College of Letters. The College of Letters is a interdisciplinary major for the study of European literature, history, and philosophy, from antiquity to the present. During these three years, students participate as a cohort in a series of colloquia in which they read and discuss works together (in English), learn to think critically about texts in relation to their contexts and influences—both European and non-European—and in relation to the disciplines that shape and are shaped by those texts. Majors also become proficient in a foreign language and study abroad in order to deepen their knowledge of another culture.

College of East Asian Studies. The College of East Asian Studies challenges students to understand China, Japan, and Korea through the rigors of language study and the analytical tools of various academic disciplines. This process demands both broad exposure to different subjects and a focused perspective on a particular feature of the East Asian landscape.

For those considering one of these three majors, here are some helpful tips as you select your classes and enter your first semester of college:

Deadlines. CSS, COL, and CEAS require major declaration in the spring of your freshman year. The deadline for CSS and COL is generally in March, and CEAS is in April. The application forms and the exact dates can be found on the department page of each major. If you are thinking about one of these majors, I would recommend talking to people who are in one of these majors or reaching out to any of the faculty members in the major as soon as possible.

Admission Requirements. All CSS majors must complete the economics prerequisite either by taking ECON101 and achieving a grade of CR or a letter grade of at least C- or by taking ECON110 and achieving a grade of CR or a letter grade of at least C-. Some students who have not completed the economics prerequisite are admitted each year on the condition that they must complete the prerequisite in the fall term of the sophomore year. Even if you are possibly thinking about majoring in CSS, I would consider enrolling in an economics course in the first or second semester of your freshmen year.

Language Requirements. COL and CEAS both have language requirements. COL majors must become proficient in a foreign language and study abroad in a country where the selected foreign language is spoken. CEAS majors are expected to take at least four semesters of East Asian language courses and reach a minimum of advanced-level (third-year) competency in Chinese, Japanese, or Korean. Majors who are native speakers of Chinese, Japanese, or Korean are expected to study another East Asian language. Those who have already studied a foreign language relevant to one of these majors do not necessarily have to enroll in a foreign language in the first semester. However, for those who need to start at a beginning level, it is highly recommended that you enroll in a language course as early as possible.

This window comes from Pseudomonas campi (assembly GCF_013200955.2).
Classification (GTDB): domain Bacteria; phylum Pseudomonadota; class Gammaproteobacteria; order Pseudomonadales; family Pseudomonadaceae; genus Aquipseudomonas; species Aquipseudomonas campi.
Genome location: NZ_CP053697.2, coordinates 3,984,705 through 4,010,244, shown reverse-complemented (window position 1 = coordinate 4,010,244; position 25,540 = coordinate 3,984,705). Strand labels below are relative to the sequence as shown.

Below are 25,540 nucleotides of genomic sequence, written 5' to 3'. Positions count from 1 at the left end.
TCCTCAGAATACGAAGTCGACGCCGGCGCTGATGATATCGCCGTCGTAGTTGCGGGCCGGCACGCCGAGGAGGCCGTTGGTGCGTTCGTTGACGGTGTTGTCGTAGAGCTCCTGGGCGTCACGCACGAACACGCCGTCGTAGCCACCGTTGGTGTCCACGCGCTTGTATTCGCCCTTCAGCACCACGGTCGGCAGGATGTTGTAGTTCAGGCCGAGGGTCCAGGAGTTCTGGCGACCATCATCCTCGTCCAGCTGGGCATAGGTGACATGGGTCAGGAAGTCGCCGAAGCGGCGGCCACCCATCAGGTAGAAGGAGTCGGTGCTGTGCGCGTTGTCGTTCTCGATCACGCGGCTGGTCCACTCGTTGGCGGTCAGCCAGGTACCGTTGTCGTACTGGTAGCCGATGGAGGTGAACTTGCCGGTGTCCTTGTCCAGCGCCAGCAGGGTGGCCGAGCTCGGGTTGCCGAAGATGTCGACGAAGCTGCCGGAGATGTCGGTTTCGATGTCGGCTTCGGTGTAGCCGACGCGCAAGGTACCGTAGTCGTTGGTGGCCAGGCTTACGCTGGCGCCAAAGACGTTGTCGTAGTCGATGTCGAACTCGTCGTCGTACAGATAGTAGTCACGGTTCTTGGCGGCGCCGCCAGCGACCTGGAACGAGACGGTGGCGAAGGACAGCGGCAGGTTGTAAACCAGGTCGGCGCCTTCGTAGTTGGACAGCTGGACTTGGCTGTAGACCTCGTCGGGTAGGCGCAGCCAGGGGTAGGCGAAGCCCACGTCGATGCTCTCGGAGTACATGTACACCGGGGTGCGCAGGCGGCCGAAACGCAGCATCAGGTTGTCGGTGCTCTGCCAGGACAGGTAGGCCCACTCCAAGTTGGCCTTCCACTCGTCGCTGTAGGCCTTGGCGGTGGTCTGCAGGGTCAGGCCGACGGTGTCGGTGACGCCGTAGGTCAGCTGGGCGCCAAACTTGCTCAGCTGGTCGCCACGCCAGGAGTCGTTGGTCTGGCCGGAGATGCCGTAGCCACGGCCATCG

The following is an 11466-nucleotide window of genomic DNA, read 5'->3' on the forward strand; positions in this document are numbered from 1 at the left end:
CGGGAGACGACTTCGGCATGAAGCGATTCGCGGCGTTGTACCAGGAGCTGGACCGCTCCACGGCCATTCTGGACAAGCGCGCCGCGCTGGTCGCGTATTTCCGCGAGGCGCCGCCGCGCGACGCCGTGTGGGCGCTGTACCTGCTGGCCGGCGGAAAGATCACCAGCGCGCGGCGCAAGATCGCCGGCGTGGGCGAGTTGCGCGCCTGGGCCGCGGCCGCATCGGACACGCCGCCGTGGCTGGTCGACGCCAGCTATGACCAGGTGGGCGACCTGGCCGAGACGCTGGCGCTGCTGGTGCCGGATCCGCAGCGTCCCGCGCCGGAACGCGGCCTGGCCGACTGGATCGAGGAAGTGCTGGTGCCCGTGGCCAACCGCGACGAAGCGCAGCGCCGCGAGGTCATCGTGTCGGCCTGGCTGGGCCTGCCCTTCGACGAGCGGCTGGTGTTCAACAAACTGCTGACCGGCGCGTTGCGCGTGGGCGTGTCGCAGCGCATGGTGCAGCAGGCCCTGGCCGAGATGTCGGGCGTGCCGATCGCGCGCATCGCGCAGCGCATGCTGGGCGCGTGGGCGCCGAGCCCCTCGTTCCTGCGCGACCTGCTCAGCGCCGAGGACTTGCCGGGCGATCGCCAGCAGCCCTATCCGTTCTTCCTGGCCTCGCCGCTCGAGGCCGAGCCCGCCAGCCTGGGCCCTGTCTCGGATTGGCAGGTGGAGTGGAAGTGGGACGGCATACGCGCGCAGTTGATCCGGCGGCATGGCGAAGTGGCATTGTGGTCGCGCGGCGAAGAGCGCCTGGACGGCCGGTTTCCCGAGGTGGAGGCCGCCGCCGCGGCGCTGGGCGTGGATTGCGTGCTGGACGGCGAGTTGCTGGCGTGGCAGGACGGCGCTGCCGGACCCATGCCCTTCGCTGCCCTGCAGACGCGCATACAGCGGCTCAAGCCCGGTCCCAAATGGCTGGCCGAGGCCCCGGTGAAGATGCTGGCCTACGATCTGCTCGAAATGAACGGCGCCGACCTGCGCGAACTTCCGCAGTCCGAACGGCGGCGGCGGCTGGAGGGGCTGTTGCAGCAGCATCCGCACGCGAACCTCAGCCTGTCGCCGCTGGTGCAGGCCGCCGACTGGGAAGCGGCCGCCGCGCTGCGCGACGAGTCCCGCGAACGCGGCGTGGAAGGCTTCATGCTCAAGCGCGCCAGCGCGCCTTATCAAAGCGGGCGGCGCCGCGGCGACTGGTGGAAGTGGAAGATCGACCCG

General Education Expectations. Only CSS requires completion of Stage II general education requirements (three course credits in HA, SBS, and NSM, all from different departments or programs). However, CSS majors have until the end of junior year to complete Stage I general education requirements (two course credits in each area, all from different departments or programs). While COL and CEAS do not have general education requirements, it is highly recommended that ALL students complete Stage II general education requirements. A student who does not meet these expectations by the time of graduation will not be eligible for University honors, Phi Beta Kappa, honors in general scholarship, or for honors in certain departments and may not declare more than a combined total of two majors, certificates, and minors.

If you have any further questions about any of these three programs, we encourage you to check each college’s website in WesMaps and on Wesvising, and/or reach out to a peer advisor or to a faculty member in the specific department.